When it comes to design work for brands, I’ve realized, especially with the New York Times, you’re going through artworks and you think, “I love this because it’s so individualized,” but you realize online that it’s another thing they stole from another platform.
Through my own artwork, I try pulling my own designs and what inspires me. A lot of that comes from my Syrian-Danish heritage. I’m not interested in mimicking very European or already-used designs.
I’m a very big fan of Pinterest. I know that’s a very niche website, but a lot of that is made up of very cultural things that tie into my Arab background.
Even in my website, I’m very into simplistic design. I pull a lot from Danish design, which is very simple. It gets the point across very quickly.
The Arab part of my heritage goes into illustrations. I don’t want to commodify everything. I always have journals with me that are filled with illustrations that are very much the cultural aspect of me.
However, those are not the works I will be publicizing. I don’t want someone to be viewing it out of the context of “oh that’s cute! I can use it as a wallpaper” or something. I want it to be just intrinsically mine.
Your first book has come out! Congratulations on that! How did you get this project? What is it about?
In my first semester of college, I was just sitting in the dining hall on the phone with my sister, and then I got an email from Penguin Random House. It was for the book Amazing Muslims Who Changed the World by Burhana Islam.
I am one of those people who turns down more projects than I take because if a project isn’t tied to my values, I’m not going to do it. So when Penguin Random House reached out to me, I negotiated a bit, but I knew I was going to take this project.
I got to illustrate a couple iconic figures that mean a lot to me. For example, Muhammad Ali is someone I really look up to. I am very much into the idea that you have to give a platform to people who are like you, or even people you look up to.
The book is about Muslims way back in history to those in the modern day, the most recent Muslim being Malala. The age range for this book is 8-12. This is the point where those sorts of books that stick with you will stick to kids.
This is exactly the sort of book I would have wanted my ten-year-old sister to read when she was younger. Every single person who worked on this was Muslim or in that minority sphere.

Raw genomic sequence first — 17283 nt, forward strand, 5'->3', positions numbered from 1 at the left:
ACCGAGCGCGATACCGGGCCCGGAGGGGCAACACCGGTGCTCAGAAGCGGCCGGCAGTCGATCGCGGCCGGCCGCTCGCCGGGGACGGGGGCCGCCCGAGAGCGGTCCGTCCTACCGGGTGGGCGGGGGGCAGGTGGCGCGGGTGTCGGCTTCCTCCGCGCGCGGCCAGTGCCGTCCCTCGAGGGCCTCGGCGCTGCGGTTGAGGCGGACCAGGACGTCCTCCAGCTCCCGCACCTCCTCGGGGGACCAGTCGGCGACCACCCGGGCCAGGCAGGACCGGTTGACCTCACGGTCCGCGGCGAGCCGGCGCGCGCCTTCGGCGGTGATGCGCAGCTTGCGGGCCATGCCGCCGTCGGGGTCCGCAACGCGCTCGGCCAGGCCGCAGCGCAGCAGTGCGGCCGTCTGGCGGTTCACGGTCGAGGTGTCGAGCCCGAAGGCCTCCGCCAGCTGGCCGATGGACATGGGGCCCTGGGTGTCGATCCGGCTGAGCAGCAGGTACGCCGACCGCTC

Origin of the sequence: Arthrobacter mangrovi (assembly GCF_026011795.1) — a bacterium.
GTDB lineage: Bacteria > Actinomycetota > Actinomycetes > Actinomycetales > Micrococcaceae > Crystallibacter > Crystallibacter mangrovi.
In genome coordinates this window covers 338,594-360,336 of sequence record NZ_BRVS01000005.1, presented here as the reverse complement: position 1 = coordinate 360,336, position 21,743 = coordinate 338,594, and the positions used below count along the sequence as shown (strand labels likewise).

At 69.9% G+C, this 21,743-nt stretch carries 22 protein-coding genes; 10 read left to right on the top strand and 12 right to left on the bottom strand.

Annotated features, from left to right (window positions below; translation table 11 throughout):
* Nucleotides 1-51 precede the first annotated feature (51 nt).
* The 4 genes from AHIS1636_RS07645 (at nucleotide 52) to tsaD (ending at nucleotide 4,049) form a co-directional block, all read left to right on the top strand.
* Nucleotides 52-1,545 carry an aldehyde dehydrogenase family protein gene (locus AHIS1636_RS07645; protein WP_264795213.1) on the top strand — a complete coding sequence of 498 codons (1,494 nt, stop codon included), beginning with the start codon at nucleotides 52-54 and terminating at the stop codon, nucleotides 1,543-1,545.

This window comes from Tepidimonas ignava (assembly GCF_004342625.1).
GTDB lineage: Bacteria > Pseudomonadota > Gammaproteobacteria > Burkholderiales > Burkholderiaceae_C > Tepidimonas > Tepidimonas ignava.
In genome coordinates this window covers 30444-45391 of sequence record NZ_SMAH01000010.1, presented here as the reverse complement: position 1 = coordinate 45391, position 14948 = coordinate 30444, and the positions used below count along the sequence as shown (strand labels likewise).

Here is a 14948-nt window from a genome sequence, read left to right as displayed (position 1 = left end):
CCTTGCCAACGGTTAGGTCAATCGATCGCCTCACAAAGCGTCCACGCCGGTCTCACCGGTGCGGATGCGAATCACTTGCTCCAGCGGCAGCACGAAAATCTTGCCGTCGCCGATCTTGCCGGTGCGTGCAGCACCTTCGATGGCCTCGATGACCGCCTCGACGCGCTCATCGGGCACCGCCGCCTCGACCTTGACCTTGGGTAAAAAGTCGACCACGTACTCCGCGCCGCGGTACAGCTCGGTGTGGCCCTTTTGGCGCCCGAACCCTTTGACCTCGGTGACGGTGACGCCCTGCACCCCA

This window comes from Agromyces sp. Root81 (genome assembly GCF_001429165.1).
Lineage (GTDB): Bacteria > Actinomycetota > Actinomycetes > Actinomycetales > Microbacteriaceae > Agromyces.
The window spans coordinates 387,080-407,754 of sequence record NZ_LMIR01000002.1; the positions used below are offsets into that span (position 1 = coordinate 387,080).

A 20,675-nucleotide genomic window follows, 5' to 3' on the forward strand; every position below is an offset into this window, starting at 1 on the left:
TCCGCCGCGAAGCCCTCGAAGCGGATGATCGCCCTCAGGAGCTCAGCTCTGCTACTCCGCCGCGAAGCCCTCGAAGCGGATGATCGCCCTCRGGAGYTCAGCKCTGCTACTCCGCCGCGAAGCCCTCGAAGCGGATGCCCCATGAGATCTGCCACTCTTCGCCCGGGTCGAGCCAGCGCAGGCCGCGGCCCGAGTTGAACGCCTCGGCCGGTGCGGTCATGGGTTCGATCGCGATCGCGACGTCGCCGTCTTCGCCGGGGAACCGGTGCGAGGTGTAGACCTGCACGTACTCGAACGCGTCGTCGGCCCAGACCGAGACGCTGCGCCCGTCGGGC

I got to work with the art director, editor, and the author herself. I didn’t expect to illustrate a book until I was forty, but now I’m nineteen and I’ve done it!
Unfortunately, Hijabi Muslim American women often face the most discrimination in the workforce. Have you experienced any challenges as a hijabi Muslim American woman?
One of the things you can see in my illustrations is that I don’t try and brand myself as this or that because I know it is limiting.
For example, if I was to brand myself as a hijabi illustrator/designer, I would then get very specific projects and then hardly anything after that. Even as just a Muslim American, I am getting projects that are very specific, such as Amazing Muslims.
I haven’t had anyone, yet, directly me tell that I don’t fit into their brand because I am a hijabi Muslim American. My identity as a hijabi did play a lot into my imposter syndrome.
Even applying for roles, it was always a question of “am I even going to get this? Are they just going to go through my bio and say this will not be a fit?”
In terms of imposter syndrome, it goes into the fact that the people I looked up to in design starting out were all men.
Obviously, the art world is a bit wider than that, but even if you look at older artists, you have Frida Kalo, but then beyond that, it’s just men. It’s really important, in the beginning especially, to find a place where people are similar to you.